Since the end of the Cold War NATO has had no role, only now the US has it as a puppet, using it illegally in all sorts of ways. You and me are paying for that in taxes, while our representatives tell us we can’t afford the NHS and new schools. And the only way they can impose those brutal neo-con policies is by ramping up Cold War rhetoric yet again.

    Your anxiety is unwarranted and ideologically based.

  7. jeordee says:

    By ‘we’ I am referring to Scotland.

    In your article you used Russia as a hypothetical enemy and I was continuing this theme in my reply so to now say why would Russia attack us as if I introduced the subject is both strange and misleading.

    Next, in your reply you go on to say Europe wouldn’t sit idly by while Russia attacks Britain. Without the threat of similar destruction how would you imagine they do this? They won’t be deterred by a strongly worded note in my opinion.

    NATO has certainly taken on an expanded role since the end of the cold war, Kosovo and Afghanistan come to mind immediately and we (Scotland) aspire to join NATO after independence.

    I find your article flawed because you equate so many different things to attempt to prove that having nuclear weapons doesn’t bring security or benefits. Therefore you linked 911 and Iraq to the nuclear debate. Trident is by its very nature a strategic weapon and is not in any way designed to fight terrorist organisations and linking it to 911 is about as useful as linking your local Councils Pot Hole strategy to the running of easy jet.

    Don’t get me wrong, I abhor the though of nuclear weapons ever being used but pragmatically cannot see why the UK not having them would make the world a safer place in the future when other nations have literally hundreds and thousands of them.

    http://www.icanw.org/the-facts/nuclear-arsenals/

    Ideology and anxiousness seem to be buzzwords in anti nuclear parlance but since WW2 there have been no wars of massive destruction between major powers. Nuclear weapons seem to be the main influence for this so it might just be that they have helped serve a purpose in humanities constant desire to expand their beliefs and cultures at the expense of their neighbours.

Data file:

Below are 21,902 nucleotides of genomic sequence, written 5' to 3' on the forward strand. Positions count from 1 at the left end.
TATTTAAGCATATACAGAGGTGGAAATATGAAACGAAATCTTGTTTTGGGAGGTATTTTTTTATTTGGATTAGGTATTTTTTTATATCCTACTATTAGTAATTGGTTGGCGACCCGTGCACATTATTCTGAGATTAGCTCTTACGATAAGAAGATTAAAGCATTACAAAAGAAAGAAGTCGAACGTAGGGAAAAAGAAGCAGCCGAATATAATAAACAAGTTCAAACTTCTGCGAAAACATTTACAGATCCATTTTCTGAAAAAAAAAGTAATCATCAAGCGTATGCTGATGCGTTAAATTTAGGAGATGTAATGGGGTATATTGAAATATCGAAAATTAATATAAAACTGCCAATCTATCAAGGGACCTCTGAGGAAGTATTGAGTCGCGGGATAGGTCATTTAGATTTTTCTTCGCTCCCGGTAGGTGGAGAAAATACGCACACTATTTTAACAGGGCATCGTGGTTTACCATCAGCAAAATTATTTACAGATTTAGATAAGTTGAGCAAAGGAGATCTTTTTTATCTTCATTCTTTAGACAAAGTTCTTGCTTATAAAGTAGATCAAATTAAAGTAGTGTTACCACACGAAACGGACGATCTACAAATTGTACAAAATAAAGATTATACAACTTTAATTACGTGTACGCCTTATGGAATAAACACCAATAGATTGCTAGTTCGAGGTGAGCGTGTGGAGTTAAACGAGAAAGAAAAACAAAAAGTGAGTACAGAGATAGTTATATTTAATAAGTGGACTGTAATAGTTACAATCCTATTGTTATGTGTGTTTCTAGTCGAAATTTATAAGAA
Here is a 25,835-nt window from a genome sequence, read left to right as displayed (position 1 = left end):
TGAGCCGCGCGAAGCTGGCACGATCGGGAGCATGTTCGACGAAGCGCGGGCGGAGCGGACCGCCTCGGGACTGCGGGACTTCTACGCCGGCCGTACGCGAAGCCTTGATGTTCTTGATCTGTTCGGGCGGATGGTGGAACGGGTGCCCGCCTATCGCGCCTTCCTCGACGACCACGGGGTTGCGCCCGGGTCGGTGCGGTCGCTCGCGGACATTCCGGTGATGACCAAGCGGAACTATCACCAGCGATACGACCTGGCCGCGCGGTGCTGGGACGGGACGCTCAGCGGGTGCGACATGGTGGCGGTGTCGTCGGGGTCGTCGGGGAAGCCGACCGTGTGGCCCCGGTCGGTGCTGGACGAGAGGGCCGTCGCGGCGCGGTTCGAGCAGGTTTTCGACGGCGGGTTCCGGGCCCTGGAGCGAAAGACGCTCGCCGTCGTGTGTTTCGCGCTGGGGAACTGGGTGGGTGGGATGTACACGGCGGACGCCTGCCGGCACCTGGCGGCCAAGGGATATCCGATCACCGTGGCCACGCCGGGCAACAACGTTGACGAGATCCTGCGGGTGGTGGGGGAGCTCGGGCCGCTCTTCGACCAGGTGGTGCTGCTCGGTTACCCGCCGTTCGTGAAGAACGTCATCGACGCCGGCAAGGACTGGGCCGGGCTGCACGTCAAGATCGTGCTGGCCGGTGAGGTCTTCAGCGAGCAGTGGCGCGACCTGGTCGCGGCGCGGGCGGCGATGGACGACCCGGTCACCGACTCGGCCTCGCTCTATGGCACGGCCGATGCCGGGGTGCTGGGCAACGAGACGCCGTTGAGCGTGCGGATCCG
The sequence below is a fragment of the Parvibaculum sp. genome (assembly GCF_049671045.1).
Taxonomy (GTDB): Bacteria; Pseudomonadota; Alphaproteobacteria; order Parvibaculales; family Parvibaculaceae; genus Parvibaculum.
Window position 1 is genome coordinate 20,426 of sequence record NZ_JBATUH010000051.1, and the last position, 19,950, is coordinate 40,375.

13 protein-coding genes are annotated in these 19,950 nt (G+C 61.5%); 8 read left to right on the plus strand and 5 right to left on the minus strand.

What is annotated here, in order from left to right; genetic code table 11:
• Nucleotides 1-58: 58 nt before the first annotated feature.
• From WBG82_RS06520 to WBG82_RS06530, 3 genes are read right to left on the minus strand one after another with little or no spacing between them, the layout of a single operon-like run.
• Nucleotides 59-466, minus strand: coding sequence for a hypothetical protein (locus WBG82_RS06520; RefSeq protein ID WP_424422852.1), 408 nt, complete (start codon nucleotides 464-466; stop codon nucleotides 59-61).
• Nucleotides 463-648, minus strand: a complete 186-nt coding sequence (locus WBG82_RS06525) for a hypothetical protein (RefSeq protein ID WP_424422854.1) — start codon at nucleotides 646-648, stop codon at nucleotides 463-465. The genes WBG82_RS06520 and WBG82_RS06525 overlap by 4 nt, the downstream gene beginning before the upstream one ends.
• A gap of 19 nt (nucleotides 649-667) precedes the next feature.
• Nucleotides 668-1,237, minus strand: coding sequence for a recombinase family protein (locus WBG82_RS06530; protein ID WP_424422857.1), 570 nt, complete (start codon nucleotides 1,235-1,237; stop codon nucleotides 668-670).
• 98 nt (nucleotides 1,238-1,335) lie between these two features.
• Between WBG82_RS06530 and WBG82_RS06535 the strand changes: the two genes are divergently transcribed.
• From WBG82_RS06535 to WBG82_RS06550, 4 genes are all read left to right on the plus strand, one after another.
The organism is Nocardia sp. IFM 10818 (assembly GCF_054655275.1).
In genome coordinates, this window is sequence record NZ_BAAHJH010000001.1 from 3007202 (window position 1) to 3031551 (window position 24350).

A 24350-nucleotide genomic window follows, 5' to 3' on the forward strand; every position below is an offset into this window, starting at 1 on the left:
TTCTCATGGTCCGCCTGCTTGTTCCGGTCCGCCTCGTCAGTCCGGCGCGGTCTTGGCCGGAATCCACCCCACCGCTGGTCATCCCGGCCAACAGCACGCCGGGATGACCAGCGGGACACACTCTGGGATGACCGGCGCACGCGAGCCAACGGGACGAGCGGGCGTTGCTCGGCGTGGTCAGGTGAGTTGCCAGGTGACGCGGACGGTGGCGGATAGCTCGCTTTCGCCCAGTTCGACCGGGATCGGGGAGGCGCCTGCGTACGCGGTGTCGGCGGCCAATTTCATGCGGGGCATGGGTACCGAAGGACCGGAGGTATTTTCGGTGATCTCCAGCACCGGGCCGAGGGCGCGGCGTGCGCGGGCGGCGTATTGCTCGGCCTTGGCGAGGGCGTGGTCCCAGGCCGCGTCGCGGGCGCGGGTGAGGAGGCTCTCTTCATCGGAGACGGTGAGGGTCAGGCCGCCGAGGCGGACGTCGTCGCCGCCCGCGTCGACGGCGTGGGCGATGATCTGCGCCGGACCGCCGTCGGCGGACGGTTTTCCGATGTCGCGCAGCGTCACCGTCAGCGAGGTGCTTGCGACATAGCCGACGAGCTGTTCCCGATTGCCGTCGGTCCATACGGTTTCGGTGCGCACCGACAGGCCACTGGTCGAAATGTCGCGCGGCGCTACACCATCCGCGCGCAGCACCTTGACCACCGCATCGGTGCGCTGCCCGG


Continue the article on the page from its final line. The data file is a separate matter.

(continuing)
8. Grouse Beater says:

    The role NATO has taken on is almost entirely dictated by US instruction, and illegal in many instances.

    I deplore the SNP vote that seeks to join NATO when we are independent. It’s misguided, and certainly not shared by all members. But I know why Angus Robertson decided it might be a good move.

    All European countries with the exception of Greece have engage in wars since the end of the Second World War, never-ending wars, killing millions, and all wars of territorial possession. There have been instances where using nuclear missiles was discussed.

    Your logic has no end. It reads: the more we have the safer is the world.

    But it begs the question, how many is ‘safe’. Ten each? Three each? Perhaps only one.

    Far from being safer because we have them, the world grows more dangerous. It’s a human failing to assume if you carry a big weapon all will be well.

    There is an analogy in people who drive large SUV cars because they think them safer than conventional vehicles, In fact, they are more dangerous; their centre of gravity and weight is such that they have a tendency to overturn in the mildest of shunts. But because drivers sit above other drivers it imbues them with a false sense of superiority.